Pick up your copy now and see what the Turkish government wishes the world would forget.

Kaj Mohmod

Epigraph

 

22 August 1939

 

“Our strength is our speed and our brutality…I have provided my Death-Head Units with orders to mercilessly and without compassion, send men, women, and children…to their death… Who still speaks today of the annihilation of the Armenians?”

 

Adolf Hitler


Kaj Mohmod

 

Bedros Elmassian strolled down Bayburt’s main street after picking up the gold coins for the monthly payment to the prince. He tried to look as casual as he could—just another leisurely walk home for a quiet evening with his family. He turned down the narrow dirt alley that connected the main street to the only paved road in town. Two blocks down Emerald Street, past the giant houses of the Bayburt elite, and Bedros would reach his comfortable home at the edge of town. The prince’s men would collect the family’s tribute in the morning.

 

ÖŤ

 

Kaj Mohmod saw Bedros and his heart began to race. He slipped quietly into the alley and stepped into the entrance of a small courtyard. Time seemed to stand still as Kaj held his breath, waiting. It’s taking too long. He should be here by now. The waiting…always the waiting. Really, he should be here by now.

Then the march of time reasserted itself, marked by the sound of Bedros’ footsteps as he moved through the alley. Kaj stiffened and gripped the handle of his hatchet so tightly that he could feel his hand going numb. As he listened to every step getting closer and closer, an intense tingling raced throughout his body. He had to move, to jump, to stomp, to shuffle… anything.

Finally, Bedros passed by. Kaj crept into the alley behind him. He raised his hatchet high above his head, then drove it down as hard as he could. In his excitement, Kaj had lunged too far forward. Instead of splitting his target’s head with the blade, the handle of his weapon crashed down on Bedros’s shoulder.

Bedros recoiled in pain but recovered his legs without falling. He straightened up and turned to face his attacker.

Kaj screamed in frustration, swinging his hatchet like an Olympic hammer thrower. This time the blade found its mark, splitting Bedros’s face above the lower jaw. Bedros collapsed in agony, his blood spraying all over Kaj. The hatchet blade snapped out of Bedros’s head. Still screaming, Kaj dropped to his knees and continued to pound the hatchet into the shattered skull over and over until the blade stuck. Then he rolled the body over and reached into the pocket of Bedros’s jacket.

It’s not here. It has to be here. Working for the infidels at the town’s only bank was humiliating. Kaj was from a successful family that owned a spice business in Tsarevo. They lost the business, and everything else, in 1912 when the Bulgarian army chased them from their homes. In the mad rush to reach the safety of Constantinople, Kaj was separated from his family.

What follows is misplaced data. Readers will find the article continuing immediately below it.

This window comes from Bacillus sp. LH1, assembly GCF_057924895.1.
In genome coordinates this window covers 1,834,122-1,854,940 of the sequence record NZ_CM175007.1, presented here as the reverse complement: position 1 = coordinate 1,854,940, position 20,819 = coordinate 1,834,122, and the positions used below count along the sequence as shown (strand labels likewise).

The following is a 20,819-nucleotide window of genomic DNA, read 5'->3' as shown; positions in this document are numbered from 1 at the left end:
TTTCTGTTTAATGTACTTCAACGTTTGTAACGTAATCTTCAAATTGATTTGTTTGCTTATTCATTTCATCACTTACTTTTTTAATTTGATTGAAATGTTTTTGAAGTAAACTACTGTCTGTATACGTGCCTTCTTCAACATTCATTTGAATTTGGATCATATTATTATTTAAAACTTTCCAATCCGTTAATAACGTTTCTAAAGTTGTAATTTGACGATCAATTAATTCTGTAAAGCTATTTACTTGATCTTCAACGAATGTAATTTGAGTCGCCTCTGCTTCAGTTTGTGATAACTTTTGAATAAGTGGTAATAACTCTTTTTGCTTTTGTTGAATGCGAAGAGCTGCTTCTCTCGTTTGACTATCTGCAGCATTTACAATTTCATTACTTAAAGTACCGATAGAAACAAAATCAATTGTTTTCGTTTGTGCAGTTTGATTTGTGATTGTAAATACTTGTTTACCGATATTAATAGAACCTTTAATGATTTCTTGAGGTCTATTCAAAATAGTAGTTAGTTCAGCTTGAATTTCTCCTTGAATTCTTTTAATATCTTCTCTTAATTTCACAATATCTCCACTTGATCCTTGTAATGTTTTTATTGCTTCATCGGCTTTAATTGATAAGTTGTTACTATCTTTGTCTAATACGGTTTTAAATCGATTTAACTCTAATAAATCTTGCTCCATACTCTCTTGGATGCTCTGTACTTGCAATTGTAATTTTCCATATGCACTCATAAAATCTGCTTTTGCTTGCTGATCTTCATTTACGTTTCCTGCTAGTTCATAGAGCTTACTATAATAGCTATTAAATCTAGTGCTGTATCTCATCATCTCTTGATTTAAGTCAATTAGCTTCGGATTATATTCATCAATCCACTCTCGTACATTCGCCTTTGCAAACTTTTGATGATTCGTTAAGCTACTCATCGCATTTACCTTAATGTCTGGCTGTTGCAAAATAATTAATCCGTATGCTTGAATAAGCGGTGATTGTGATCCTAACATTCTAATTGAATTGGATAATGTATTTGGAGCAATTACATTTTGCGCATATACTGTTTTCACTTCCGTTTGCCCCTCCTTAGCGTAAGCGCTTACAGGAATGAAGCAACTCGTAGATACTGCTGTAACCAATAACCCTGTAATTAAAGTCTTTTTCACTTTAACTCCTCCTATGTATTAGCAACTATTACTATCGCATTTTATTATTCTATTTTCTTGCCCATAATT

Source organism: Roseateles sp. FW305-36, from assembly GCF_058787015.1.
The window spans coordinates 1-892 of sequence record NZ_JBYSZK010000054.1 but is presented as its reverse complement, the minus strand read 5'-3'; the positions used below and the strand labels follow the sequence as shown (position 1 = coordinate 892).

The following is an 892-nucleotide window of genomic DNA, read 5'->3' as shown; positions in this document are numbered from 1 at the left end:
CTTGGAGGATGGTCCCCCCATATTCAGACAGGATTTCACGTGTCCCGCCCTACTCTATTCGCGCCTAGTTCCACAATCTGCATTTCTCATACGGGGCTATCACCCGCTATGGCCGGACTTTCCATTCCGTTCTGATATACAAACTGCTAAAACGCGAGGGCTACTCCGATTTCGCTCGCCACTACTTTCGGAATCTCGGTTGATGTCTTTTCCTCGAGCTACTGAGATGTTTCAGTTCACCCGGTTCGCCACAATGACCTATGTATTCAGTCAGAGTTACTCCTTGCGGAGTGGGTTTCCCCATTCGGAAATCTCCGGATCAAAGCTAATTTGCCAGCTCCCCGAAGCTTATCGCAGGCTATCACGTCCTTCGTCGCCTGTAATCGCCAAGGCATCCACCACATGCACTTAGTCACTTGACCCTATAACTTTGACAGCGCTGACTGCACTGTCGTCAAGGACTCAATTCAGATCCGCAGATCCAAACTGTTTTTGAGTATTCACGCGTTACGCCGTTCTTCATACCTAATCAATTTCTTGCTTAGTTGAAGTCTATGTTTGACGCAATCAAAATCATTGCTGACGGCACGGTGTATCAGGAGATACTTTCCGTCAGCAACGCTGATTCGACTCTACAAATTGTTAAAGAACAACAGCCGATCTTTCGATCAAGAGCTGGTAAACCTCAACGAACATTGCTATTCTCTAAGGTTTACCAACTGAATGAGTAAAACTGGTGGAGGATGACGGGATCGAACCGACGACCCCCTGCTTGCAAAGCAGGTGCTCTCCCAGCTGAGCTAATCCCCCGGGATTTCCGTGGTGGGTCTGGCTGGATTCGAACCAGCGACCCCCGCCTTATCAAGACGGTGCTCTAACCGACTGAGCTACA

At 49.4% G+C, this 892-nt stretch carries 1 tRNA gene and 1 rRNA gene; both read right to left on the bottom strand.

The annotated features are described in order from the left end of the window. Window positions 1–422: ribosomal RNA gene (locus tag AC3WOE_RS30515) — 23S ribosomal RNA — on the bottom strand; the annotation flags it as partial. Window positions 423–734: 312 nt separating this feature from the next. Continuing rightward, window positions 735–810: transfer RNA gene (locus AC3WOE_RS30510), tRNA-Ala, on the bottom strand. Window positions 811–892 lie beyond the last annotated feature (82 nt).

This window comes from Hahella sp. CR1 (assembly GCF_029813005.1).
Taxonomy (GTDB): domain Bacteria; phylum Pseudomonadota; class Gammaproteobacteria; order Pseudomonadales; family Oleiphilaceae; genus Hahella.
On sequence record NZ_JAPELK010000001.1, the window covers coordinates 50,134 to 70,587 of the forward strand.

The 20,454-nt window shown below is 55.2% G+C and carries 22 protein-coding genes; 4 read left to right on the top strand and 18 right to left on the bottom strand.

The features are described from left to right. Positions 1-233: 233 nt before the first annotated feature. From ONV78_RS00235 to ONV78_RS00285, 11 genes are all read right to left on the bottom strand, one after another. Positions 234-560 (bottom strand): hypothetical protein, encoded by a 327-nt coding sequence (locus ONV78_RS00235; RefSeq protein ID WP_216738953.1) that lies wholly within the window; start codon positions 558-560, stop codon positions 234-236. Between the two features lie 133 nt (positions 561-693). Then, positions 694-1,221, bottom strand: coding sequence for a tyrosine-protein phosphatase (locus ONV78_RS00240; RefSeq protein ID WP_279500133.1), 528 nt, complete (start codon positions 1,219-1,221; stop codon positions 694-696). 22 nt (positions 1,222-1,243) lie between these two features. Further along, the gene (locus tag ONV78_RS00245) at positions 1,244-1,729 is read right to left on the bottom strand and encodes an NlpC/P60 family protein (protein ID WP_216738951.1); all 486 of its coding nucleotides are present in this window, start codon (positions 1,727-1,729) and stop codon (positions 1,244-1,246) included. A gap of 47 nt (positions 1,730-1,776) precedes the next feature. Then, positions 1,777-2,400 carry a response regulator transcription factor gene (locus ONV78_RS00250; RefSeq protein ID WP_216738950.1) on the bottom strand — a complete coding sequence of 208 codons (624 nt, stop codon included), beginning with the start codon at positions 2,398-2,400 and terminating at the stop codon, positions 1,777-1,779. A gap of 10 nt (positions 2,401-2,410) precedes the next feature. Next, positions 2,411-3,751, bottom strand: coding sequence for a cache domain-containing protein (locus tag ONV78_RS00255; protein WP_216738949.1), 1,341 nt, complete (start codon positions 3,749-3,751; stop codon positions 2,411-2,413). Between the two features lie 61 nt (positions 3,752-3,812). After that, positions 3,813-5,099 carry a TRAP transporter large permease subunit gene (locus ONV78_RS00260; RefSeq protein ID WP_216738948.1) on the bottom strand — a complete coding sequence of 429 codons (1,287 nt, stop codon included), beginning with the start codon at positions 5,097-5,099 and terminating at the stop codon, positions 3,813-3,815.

He arrived in the capital of the Ottoman Empire alongside thousands of other nameless refugees. Finding only rejection, he started a long, lonely trek east looking for work. When he arrived in Bayburt, his business experience helped him land a job at the bank. He hated it. The pay was horrible—barely enough to live on. Worse yet, the bank was managed by an Armenian man. Seeing an inferior race living better than his own people distressed Kaj at the nucleus of his soul. His rage was unbearable.

But the degrading position had its perks. On the first day of every month, Kaj observed Bedros Elmassian withdraw from the bank one gold coin for everyone in his extended Armenian family. The money was in a small leather purse, which Bedros placed into the left inside pocket of his coat.

Kaj punched Bedros’s dead body in the chest and screamed. He checked again. It has to be here. But no, the pocket was empty. Kaj flailed away like a child having a temper tantrum until his right hand was jolted by a shock of sudden pain. He had hit something hard on Bedros’s right side. No, it was his left side. In his enraged state, Kaj had checked the wrong pocket.

“Hey, what are you doing there?”

Kaj jumped to his feet. He tried to run but tripped over the bloody mass that had been Bedros. Covered in blood and holding the sack of gold, Kaj was caught.


About the author

Mr. Bosland has a lifelong passion for history and has spoken on topics as diverse as King Henry VIII and the California Gold Rush. He lives in Rockport, Maine, with his wife and four cats. Annihilation: A story of the Armenian Genocide is Mr. Bosland's first novel. view profile

Published on November 01, 2019

Published by

50000 words

Contains explicit content ⚠️

Worked with a Reedsy professional 🏆

Genre: Historical Fiction